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Fantasy Football: Three underdrafted wide receivers to target

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Friday, we explored the over drafted fantasy football wide receivers, and today we take a look at the inverse of that. These wideouts are primed to be three of the breakout receivers that will lead your team to fantasy glory at years’ end.

Marvin Jones (WR36, 93rd overall)

This one is a cop out since yesterday I outlined all the reasons why Golden Tate is over drafted. For those same reasons, Marvin Jones is a highly underdrafted commodity. He has become Matthew Stafford’s favorite preseason target and is set to get the lions’ share of targets (pun very much intended). Jones has been a forgotten commodity after he broke out in 2013. He lost all of 2014 to a foot injury, and 2015 his numbers were overshadowed by an unsustainable Tyler Eifert touchdown pace. Now he’s set to be the top receiver in an offense that wants to throw at least 600 times this season. Jones is a back-end WR3 right now and has high-end WR2 upside. All of that in the eighth round! Snag Marvin Jones as your third or fourth wide receiver and laugh all the way to the bank.

Kamar Aiken (WR50, 139th overall)

The key to fantasy football is acquiring depth at every position, and Kamar Aiken provides you just that depth. The Ravens receiving corps is a jumble of players, and Aiken will likely make his way out of that group. One massive assumption people are making about the Ravens receiving corps is that you need to pick a player in the corps to be relevant. The truth is that in the seven seasons where Flacco has played every game (all but last season), he was able to two top-36 wide receivers in six of them (Derrick Mason stood alone in 2009).

Baltimore’s receiving corps is incredibly muddled on its face, but when you consider it consists of a 37-year-old coming off a horrific Achilles injury, a sophomore with two bad knees, two bad hands and zero NFL snaps, a former deep threat who hasn’t been relevant since 2014 and… Kamar Aiken. Aiken had 944 yards and five touchdowns on 127 targets last year, but his second-half was pure fire. He was on pace for 100 catches and 1200+ yards in his final eight games last year. He’s currently available in the twelfth round. So you can reach on his teammate, Justin Tucker, or you can grab a startable weekly WR. You don’t even have to have him be the top receiver in Flacco’s passing attack, just being #2 is enough for him to be a wide receiver you use weekly.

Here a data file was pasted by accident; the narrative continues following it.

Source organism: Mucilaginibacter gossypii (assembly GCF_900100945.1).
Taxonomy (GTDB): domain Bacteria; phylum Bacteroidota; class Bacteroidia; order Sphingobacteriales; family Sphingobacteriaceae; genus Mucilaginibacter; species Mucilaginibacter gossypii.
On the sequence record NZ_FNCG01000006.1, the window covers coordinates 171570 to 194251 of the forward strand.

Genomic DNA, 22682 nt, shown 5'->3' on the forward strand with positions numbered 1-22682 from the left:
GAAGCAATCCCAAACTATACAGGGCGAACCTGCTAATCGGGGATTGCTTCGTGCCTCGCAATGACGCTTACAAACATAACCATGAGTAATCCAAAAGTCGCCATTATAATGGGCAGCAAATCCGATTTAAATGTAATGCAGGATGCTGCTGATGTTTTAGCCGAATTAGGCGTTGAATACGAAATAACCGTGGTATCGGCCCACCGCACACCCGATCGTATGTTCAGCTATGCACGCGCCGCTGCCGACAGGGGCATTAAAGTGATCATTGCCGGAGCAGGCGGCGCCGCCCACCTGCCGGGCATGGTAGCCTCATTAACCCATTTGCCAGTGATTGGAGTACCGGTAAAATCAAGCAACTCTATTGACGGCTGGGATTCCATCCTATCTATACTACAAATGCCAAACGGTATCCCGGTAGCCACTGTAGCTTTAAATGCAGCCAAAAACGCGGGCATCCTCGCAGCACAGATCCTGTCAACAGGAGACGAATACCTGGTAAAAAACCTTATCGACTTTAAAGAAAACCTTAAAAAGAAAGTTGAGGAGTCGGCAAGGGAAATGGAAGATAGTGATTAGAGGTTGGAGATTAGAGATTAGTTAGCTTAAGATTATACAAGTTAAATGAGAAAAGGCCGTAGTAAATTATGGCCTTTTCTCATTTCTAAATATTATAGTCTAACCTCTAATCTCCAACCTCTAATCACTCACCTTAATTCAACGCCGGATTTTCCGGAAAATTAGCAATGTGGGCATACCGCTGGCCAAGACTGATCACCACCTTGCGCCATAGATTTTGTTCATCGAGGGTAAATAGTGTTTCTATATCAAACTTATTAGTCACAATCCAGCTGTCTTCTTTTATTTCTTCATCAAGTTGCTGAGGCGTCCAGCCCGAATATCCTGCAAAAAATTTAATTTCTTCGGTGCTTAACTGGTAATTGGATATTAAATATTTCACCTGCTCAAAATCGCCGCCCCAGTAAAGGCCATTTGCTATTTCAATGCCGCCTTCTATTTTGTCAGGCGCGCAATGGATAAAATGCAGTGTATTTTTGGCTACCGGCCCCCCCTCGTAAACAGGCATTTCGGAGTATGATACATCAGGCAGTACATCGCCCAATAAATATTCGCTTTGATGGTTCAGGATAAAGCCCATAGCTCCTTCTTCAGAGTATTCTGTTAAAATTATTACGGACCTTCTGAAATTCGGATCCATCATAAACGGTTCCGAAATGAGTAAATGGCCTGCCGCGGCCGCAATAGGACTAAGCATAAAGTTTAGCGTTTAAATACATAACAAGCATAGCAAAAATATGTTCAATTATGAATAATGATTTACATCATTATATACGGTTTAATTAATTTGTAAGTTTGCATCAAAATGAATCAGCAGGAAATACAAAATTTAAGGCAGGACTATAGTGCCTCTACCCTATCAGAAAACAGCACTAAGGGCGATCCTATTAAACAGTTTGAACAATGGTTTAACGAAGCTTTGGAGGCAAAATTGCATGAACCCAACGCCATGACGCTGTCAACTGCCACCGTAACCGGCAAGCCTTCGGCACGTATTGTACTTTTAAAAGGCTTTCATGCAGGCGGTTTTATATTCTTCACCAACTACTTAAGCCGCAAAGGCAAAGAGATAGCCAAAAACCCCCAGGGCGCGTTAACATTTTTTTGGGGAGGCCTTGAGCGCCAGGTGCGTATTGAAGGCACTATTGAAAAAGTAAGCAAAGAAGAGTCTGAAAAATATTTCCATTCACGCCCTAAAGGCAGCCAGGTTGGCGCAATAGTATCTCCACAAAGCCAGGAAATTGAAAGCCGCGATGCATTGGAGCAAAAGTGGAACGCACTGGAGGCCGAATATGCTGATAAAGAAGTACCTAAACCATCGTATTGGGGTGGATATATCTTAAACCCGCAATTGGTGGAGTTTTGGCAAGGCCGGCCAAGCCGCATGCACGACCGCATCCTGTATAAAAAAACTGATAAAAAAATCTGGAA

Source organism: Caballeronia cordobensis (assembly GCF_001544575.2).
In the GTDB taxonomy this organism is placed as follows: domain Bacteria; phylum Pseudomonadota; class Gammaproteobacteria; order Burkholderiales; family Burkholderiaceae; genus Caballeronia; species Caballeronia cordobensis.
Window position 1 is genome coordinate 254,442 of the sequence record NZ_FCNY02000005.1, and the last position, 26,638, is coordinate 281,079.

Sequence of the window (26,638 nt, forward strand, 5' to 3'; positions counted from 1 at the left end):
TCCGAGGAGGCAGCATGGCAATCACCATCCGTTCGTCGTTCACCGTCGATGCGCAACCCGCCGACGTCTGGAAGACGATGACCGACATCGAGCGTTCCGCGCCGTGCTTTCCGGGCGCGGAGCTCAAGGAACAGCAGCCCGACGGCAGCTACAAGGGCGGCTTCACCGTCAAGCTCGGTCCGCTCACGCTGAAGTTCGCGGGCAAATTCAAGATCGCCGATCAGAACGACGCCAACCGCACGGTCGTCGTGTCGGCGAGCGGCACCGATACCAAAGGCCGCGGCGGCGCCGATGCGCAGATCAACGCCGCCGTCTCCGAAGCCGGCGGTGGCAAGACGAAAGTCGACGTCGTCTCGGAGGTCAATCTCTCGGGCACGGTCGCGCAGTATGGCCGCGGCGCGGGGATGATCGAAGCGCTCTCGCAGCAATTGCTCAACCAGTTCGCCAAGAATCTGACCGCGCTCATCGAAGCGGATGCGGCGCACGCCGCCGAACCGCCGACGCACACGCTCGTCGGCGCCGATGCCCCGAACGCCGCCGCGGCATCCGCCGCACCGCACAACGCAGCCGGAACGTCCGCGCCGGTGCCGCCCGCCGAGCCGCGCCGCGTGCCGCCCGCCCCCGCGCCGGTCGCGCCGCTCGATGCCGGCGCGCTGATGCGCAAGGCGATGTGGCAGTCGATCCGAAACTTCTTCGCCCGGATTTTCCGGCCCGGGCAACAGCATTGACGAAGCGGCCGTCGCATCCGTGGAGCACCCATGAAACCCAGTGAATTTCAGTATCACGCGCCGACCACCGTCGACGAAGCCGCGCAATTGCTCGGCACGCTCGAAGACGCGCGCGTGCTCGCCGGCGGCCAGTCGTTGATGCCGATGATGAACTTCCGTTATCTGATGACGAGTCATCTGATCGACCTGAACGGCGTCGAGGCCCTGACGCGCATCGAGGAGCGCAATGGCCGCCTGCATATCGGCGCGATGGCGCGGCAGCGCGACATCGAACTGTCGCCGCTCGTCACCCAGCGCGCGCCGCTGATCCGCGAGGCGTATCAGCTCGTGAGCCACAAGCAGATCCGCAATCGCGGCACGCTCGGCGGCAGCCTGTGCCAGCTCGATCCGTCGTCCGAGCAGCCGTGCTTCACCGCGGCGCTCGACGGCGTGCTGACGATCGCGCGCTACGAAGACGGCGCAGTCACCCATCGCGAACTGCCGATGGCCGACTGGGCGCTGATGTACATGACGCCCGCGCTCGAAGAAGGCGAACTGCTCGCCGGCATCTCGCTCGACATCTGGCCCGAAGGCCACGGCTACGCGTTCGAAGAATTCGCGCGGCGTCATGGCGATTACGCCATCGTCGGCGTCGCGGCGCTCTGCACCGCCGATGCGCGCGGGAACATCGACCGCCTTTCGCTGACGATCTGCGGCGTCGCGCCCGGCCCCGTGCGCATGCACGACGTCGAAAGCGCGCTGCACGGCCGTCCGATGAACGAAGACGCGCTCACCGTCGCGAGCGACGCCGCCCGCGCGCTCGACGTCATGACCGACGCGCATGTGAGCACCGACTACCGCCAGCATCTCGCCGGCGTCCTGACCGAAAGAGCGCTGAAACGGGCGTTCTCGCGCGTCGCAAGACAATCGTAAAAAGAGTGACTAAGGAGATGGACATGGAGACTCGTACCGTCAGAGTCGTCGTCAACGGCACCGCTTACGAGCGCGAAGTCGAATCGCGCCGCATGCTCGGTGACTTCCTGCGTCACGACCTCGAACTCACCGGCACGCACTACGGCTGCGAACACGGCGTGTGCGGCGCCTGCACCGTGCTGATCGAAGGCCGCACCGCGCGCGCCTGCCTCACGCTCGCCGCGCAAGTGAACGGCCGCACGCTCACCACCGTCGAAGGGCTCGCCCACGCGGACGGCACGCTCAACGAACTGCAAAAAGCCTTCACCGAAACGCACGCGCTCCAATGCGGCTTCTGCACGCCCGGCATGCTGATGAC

Tajae Sharpe (WR58, 174th overall)

Sharpe may be the buzziest deep dive wide receiver this preseason, with a myriad of reasons to be in on the rookie wide receiver. He had a very impressive camp and preseason, which can’t be taken 100% at face value. What can be taken at 100%, however, is the fact that the Titans dove away from two very talented, but irksome, wide receivers in Dorial Green-Beckham and Justin Hunter, who both were competing for Sharpe’s role. DGB is now an Eagle and Hunter will be looking for his next team as he failed to make the 53-man roster. Sharpe is now the starter opposite Rishard Matthews, who had next to no preseason accolades. He’s going to be the #2 target in Tennessee behind Delanie Walker, which gives him some definite value. He’s nearly undrafted in twelve-team drafts, and you should fix that.

The joy of the wide receiver position is that list easily could have been a dozen receivers long. However, these three receivers are best poised to improve upon their current ADP vastly. They are in the best situations to succeed, and in the case of Aiken or Sharpe, are essentially free in the last few rounds of your draft. At that point, you’re gambling on the upside, and Sharpe & Aiken provide great value. As for Jones, snagging the player who will emerge from a “1A/1B” role while the roles are still questionable will net you great value. Do so.

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Robert D. Cobb
Founder, Publisher and CEO of INSCMagazine. Works have appeared and featured in places such as Forbes, Huffington Post, ESPN and NBC Sports to name a few. Follow me on Twitter at @RobCobb_INSC, email me at robert.cobb@theinscribermag.com